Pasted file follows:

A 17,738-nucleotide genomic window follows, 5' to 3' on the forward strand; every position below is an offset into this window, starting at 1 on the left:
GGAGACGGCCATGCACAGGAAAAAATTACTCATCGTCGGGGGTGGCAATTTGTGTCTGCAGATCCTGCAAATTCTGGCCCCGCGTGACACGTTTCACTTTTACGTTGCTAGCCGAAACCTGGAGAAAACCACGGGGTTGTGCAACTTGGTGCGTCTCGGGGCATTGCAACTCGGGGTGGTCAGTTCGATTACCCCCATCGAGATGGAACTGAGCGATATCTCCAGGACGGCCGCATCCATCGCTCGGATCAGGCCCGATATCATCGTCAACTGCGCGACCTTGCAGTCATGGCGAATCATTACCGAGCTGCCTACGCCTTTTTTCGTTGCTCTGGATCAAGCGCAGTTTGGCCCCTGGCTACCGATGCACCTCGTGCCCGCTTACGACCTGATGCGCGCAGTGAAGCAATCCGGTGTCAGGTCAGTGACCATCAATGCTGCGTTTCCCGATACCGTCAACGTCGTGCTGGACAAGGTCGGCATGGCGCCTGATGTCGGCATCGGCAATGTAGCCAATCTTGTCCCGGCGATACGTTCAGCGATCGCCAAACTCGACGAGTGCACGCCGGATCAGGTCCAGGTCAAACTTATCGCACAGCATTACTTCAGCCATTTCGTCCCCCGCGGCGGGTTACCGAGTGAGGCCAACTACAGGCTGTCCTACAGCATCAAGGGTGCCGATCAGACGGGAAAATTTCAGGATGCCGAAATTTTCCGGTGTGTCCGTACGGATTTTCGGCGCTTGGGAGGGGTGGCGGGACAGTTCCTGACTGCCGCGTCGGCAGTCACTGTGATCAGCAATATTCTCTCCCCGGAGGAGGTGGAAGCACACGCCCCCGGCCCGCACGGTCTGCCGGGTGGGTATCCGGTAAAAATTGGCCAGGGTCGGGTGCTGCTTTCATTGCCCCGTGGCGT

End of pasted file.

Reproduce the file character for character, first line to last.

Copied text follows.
A 17,738-nucleotide genomic window follows, 5' to 3' on the forward strand; every position below is an offset into this window, starting at 1 on the left:
GGAGACGGCCATGCACAGGAAAAAATTACTCATCGTCGGGGGTGGCAATTTGTGTCTGCAGATCCTGCAAATTCTGGCCCCGCGTGACACGTTTCACTTTTACGTTGCTAGCCGAAACCTGGAGAAAACCACGGGGTTGTGCAACTTGGTGCGTCTCGGGGCATTGCAACTCGGGGTGGTCAGTTCGATTACCCCCATCGAGATGGAACTGAGCGATATCTCCAGGACGGCCGCATCCATCGCTCGGATCAGGCCCGATATCATCGTCAACTGCGCGACCTTGCAGTCATGGCGAATCATTACCGAGCTGCCTACGCCTTTTTTCGTTGCTCTGGATCAAGCGCAGTTTGGCCCCTGGCTACCGATGCACCTCGTGCCCGCTTACGACCTGATGCGCGCAGTGAAGCAATCCGGTGTCAGGTCAGTGACCATCAATGCTGCGTTTCCCGATACCGTCAACGTCGTGCTGGACAAGGTCGGCATGGCGCCTGATGTCGGCATCGGCAATGTAGCCAATCTTGTCCCGGCGATACGTTCAGCGATCGCCAAACTCGACGAGTGCACGCCGGATCAGGTCCAGGTCAAACTTATCGCACAGCATTACTTCAGCCATTTCGTCCCCCGCGGCGGGTTACCGAGTGAGGCCAACTACAGGCTGTCCTACAGCATCAAGGGTGCCGATCAGACGGGAAAATTTCAGGATGCCGAAATTTTCCGGTGTGTCCGTACGGATTTTCGGCGCTTGGGAGGGGTGGCGGGACAGTTCCTGACTGCCGCGTCGGCAGTCACTGTGATCAGCAATATTCTCTCCCCGGAGGAGGTGGAAGCACACGCCCCCGGCCCGCACGGTCTGCCGGGTGGGTATCCGGTAAAAATTGGCCAGGGTCGGGTGCTGCTTTCATTGCCCCGTGGCGT